The school district where last week’s mass shooting left four students dead and seven other people injured has turned down an offer from the Michigan attorney general to investigate the events leading up to the massacre.
Michigan AG Dana Nessel said in a statement late on Monday that she was “extremely disappointed” that Oxford Community Schools had decided not to allow her office to conduct the third-party investigation into the shooting at Oxford High School.
Oxford Community Schools Superintendent Tim Thorne announced in a letter sent to parents on Saturday that a third-party investigation had been launched into the district’s handling of the events prior to suspected teenage gunman Ethan Crumbley opening fire inside his high school on 30 November.
On Sunday morning, DA Nessel said in a series of tweets that she had reached out to the attorneys for the district offering for her department to carry out the probe.
“We have reached out to the attorney for the Oxford Community School District and have offered the services of the Michigan Department of Attorney General to conduct a full and comprehensive review of the 11/30/21 shooting and the events leading up to it,” she tweeted.
But, on Monday, the DA said her offer had been rejected by district officials.
“I am extremely disappointed that the school district chose to decline my offer to devote the full resources of the Department of Attorney General to review the events leading up to and on November 30th,” said DA Nessel in a statement.
“This tragedy demands a united effort from all of us who serve the Oxford community.”
Despite the decision from the district, the DA said her department “will continue to support the ongoing criminal investigation in Oakland County and looks forward to meeting with parents, students and teachers when they are ready to share their thoughts”.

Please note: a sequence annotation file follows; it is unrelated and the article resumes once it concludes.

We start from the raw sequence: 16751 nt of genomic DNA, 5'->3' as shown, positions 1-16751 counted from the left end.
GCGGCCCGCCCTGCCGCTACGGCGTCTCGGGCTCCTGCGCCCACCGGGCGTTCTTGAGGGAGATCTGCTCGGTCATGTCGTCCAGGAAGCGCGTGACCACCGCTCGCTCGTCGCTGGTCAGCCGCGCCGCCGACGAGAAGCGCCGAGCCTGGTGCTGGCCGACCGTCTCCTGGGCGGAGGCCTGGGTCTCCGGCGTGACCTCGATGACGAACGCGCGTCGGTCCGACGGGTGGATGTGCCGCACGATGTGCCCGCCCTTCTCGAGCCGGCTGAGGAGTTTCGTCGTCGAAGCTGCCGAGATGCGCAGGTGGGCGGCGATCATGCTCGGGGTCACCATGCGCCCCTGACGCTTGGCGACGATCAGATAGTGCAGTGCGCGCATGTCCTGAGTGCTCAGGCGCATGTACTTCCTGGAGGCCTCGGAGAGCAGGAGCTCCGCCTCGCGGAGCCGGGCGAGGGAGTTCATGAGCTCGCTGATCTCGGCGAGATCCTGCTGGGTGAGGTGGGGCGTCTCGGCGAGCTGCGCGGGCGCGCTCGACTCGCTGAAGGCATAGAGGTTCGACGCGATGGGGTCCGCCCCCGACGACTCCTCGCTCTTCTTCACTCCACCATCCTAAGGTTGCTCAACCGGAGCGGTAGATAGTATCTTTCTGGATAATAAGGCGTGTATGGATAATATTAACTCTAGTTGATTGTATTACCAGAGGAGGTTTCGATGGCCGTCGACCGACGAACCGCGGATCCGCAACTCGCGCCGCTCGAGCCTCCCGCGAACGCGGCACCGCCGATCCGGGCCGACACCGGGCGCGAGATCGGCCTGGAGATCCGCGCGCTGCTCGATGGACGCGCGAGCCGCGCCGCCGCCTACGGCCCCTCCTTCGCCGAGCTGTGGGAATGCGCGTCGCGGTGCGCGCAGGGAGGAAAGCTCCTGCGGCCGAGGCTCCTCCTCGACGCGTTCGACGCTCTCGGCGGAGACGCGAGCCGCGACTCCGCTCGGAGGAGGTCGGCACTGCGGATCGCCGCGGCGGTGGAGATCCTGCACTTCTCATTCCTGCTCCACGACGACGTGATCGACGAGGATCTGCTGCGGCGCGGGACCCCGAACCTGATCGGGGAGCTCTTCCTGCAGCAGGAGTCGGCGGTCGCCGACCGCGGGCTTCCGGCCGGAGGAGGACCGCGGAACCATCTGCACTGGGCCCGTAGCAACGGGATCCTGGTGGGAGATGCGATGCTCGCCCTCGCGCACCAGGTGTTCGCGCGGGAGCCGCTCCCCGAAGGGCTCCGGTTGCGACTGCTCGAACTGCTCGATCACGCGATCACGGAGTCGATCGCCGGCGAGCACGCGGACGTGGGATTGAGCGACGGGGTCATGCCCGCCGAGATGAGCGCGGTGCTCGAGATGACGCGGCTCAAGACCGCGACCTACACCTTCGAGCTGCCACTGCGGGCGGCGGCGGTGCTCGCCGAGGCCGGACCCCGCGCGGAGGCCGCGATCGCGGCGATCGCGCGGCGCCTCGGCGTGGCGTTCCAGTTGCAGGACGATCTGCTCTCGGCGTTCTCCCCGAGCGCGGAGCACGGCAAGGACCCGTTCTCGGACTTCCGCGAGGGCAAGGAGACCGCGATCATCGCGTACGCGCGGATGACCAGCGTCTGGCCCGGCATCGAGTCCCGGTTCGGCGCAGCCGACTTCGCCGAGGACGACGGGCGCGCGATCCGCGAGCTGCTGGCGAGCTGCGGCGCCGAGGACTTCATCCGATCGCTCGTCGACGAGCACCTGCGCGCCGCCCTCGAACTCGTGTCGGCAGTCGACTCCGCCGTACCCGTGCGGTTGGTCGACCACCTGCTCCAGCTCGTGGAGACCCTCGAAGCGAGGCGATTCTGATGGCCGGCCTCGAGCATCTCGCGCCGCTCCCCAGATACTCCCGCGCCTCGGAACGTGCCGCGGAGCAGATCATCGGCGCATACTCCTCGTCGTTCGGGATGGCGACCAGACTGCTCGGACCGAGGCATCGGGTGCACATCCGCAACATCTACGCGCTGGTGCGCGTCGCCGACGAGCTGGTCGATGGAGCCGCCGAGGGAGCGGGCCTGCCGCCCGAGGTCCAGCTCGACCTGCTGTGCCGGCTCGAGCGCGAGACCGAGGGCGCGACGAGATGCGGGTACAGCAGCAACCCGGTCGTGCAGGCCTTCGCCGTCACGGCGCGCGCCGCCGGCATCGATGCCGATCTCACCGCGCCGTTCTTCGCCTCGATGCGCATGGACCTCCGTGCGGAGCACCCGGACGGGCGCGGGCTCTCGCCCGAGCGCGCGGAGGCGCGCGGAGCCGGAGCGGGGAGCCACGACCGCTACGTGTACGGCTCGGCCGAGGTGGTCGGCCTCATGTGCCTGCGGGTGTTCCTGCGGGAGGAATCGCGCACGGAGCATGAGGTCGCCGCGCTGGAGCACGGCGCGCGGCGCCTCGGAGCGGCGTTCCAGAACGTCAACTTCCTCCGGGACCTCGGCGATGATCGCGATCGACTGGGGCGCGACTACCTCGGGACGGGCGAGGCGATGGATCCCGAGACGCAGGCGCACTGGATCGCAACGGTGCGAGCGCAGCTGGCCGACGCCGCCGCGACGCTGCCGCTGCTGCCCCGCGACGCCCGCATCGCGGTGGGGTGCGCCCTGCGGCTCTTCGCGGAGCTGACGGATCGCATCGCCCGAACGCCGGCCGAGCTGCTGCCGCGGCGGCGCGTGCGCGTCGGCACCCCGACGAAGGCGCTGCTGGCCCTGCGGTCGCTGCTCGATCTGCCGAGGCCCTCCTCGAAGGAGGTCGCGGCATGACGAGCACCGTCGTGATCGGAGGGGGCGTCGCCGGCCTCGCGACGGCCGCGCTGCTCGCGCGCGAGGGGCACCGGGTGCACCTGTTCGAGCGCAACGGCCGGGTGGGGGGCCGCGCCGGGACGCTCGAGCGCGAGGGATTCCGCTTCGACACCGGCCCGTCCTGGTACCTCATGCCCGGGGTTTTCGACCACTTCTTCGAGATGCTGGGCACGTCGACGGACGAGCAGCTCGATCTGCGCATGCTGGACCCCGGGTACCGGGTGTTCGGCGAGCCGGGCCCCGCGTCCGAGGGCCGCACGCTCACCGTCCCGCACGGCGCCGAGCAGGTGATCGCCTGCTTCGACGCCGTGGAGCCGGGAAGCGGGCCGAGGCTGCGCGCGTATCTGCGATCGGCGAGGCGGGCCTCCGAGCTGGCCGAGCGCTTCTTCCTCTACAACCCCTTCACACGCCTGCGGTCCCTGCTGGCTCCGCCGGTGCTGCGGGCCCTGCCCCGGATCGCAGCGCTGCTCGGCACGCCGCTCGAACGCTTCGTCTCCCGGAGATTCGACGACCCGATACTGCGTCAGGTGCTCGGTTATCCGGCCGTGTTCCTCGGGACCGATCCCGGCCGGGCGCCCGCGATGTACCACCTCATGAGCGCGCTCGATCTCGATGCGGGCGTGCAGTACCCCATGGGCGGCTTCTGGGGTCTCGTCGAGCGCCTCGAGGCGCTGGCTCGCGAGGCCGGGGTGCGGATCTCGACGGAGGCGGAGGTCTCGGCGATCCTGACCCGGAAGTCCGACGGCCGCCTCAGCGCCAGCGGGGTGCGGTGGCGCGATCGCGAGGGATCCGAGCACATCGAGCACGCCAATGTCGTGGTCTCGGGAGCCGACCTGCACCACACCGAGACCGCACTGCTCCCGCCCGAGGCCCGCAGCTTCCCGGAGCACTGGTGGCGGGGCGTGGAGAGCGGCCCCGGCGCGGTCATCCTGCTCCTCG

She added: “To that end, we also remain committed to evaluating opportunities for our department to ensure that students in Oxford - and across Michigan - receive the protection they deserve and that guns are kept out of our schools.”
The district has not revealed the identity of the third party tapped to carry out the probe.
However, it comes as school officials are coming under increased scrutiny after it emerged that the 15-year-old accused shooter was sent back to class just hours before he shot dead his fellow students - despite several red flags about his “troubling” behaviour.
Prosecutors revealed last week that, the day before the shooting, Ethan was caught looking up ammunition on his phone during a class.
The teenager was sent to meet with a school counsellor that day - the first of two meetings with staff in the days prior to the mass shooting - and school staff attempted, without success, to contact his parents about the incident.
The following day - the morning of the shooting - a teacher then found Ethan with a disturbing drawing of a gun, a bullet, a shooting victim and a laughing emoji, according to prosecutors.
The words “thoughts won’t stop, help me”, “the world is dead” and “my life is useless” were scrawled on the note.
Mr Thorne said in Saturday’s letter that the 15-year-old told school staff and counsellors the drawings were for a video game he was designing.
Ethan’s parents James and Jennifer Crumbley were called into the school and were asked to take their son home but “refused” to do so, he said.
The teenager returned to the classroom and hours later allegedly carried out the worst school shooting in America since 2018.
Despite concerns, school officials had failed to search his backpack or locker.
Oakland County Prosecutor Karen McDonald said Ethan had the gun in his possession at the school during that meeting and that officials had the legal right to carry out a search of his belongings.
Ms McDonald has not ruled out bringing criminal charges against school officials in connection to the massacre.
Ethan was arrested at the scene of the shooting and has been charged as an adult with 24 counts, including one count of terrorism and four counts of first-degree murder.
His parents are now also behind bars after Ms McDonald charged them with four counts of involuntary manslaughter each on Friday.
The Crumbleys allegedly bought their son the firearm used in the mass shooting on Black Friday as an early Christmas present.
The parents appeared to go on the run after the charges were filed, failing to show for their arraignment on Friday before they were arrested hiding inside an art studio in Detroit - close to the Canadian border.
Charges may now also be brought against artist Andrzej Sikora who authorities said aided the couple in holing up inside the commercial building.
The Crumbleys are all being held in Oakland County Jail.
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